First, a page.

Is the Kerry-Edwards campaign going to embrace all that? It seems to have escaped the notice of Mr. Froomkin and the liberal media generally that John Kerry and his clique have not embraced the Report, as with these comments from Senator Kerry:
This report carries a very simple message for all of America about the security of all Americans: We can do better. ... We must do better, and there's an urgency to our doing better. We have to act now. ... If I am elected president and there still has not been sufficient progress rapidly in these next months on these issues, then I will lead. .... Unfortunately, this administration has had an ongoing war between the State Department, the Defense Department, the White House. ... People have been at odds, everybody knows it, they'll deny it, but everybody does know. And the fact is that it has created a struggle that has delayed our ability to move forward.
Unlike the Commission, in the above quote Senator Kerry is clearly attempting to lay the blame for the lack of "dot connecting" on the Bush administration - not on the structure of the nation's intelligence apparatus. Senator Kerry's approach certainly deflates any imperative to seek further formal integration of the intelligence services, such as appointment of the grand intelligence chief and other urgent structural reforms suggested by the Report. In Senator Kerry's comment, all that is needed to stop the ongoing war between the State Department, the Defense Department, the White House is to elect him President. That is not at all consistent with what the Report says. It's no wonder that he intones "If I am elected president and there still has not been sufficient progress rapidly in these next months on these issues, then I will lead. From his comments, he expresses no desire to "lead" now - and certainly not to "lead" in the basic direction advocated by this Report.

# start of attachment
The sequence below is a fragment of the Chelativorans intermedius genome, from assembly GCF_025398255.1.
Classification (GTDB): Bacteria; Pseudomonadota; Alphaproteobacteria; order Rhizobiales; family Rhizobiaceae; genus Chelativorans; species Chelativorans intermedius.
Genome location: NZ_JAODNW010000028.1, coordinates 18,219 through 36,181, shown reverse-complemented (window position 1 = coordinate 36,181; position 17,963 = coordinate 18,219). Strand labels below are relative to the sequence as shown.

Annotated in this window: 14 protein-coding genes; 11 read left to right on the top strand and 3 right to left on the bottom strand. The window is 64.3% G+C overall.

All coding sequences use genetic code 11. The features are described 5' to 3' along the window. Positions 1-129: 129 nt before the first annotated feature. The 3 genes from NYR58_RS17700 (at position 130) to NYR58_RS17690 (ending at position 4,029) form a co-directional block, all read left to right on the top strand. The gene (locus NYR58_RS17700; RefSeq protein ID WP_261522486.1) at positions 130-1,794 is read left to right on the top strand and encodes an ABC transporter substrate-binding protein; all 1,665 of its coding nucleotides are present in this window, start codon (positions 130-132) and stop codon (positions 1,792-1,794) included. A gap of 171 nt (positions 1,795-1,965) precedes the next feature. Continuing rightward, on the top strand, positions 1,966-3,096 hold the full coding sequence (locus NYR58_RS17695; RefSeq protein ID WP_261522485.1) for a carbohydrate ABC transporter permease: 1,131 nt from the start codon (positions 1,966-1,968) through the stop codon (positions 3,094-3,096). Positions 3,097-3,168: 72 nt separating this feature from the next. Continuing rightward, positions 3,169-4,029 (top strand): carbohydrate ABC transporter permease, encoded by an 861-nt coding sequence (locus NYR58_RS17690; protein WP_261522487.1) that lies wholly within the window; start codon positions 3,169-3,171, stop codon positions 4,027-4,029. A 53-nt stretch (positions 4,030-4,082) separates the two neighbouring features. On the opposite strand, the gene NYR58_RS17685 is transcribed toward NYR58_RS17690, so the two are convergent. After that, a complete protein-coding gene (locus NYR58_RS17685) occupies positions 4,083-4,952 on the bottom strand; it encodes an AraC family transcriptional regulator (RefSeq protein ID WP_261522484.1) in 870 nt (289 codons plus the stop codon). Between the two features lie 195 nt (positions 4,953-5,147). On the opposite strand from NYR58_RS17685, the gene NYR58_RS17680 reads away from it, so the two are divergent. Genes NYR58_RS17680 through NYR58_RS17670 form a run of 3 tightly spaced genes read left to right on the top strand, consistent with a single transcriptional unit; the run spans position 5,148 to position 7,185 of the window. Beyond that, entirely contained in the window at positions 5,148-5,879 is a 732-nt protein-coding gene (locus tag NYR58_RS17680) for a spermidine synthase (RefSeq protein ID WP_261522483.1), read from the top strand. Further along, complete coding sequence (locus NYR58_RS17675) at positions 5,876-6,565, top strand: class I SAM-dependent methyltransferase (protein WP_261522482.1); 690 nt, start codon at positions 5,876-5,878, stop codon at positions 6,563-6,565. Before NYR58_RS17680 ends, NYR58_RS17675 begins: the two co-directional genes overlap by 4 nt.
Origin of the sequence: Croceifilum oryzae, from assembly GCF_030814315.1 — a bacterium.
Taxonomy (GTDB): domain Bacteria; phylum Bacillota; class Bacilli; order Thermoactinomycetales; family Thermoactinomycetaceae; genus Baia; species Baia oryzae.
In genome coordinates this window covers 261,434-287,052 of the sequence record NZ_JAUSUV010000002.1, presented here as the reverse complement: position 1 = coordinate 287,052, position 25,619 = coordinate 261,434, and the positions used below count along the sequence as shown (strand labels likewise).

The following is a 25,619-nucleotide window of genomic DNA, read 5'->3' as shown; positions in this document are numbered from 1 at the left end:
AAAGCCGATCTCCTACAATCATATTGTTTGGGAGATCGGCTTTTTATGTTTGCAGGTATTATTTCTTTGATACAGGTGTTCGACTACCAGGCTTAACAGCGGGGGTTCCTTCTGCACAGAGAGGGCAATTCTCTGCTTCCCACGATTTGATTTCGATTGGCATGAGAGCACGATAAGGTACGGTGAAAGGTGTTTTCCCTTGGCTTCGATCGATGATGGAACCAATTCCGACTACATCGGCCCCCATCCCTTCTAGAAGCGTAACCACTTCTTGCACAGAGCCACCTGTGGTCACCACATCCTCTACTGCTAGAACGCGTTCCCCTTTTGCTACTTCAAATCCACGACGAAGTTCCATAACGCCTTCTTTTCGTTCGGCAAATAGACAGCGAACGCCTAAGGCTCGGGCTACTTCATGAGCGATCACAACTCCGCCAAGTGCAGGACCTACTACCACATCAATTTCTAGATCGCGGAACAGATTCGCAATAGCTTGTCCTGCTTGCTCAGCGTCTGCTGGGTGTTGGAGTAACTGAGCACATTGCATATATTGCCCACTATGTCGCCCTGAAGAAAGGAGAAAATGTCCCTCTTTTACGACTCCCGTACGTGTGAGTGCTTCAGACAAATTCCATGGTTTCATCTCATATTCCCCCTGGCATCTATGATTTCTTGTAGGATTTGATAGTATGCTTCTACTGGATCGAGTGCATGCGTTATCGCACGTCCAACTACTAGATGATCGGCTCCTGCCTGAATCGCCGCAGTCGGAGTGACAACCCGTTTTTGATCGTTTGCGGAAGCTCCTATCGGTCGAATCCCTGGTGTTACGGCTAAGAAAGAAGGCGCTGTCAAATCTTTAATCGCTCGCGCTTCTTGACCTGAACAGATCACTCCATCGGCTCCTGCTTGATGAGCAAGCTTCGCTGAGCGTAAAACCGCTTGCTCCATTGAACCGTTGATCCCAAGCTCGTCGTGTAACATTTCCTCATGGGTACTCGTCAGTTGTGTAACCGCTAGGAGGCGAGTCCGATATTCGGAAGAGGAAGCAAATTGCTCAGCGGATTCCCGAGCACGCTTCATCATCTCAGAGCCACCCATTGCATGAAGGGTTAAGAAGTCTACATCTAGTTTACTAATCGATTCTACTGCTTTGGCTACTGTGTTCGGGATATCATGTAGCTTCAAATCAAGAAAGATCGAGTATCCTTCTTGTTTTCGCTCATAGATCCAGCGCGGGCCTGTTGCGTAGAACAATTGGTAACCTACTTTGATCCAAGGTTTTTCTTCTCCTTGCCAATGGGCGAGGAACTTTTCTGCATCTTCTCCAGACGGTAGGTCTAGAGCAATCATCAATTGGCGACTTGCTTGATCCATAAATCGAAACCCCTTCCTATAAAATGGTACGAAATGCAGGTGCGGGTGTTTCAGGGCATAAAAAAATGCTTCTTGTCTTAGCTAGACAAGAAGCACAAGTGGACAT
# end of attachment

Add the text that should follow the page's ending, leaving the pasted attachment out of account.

To say the least, Senator Kerry's response is well, more nuanced than the bear hug from the White House. But then, this Nuancy Boy seems to reserve most of his bear hugs for his cute running mate. Interestingly, as pale as Senator Kerry response to the Report has been, the New York Times reports:
Essentially none of the Commission's significant recommendations can be effected by Executive Order, and Senator Edwards wants "Congress to work on the rest." He doesn't suggest that Congress actually enact the rest, mind you - or actually enact any of what the Commission wants. Just work on the rest.
And, of course, sometimes Congress just works and works and nothing gets done. I know it's hard to believe, but that sometimes just happens. Jeepers.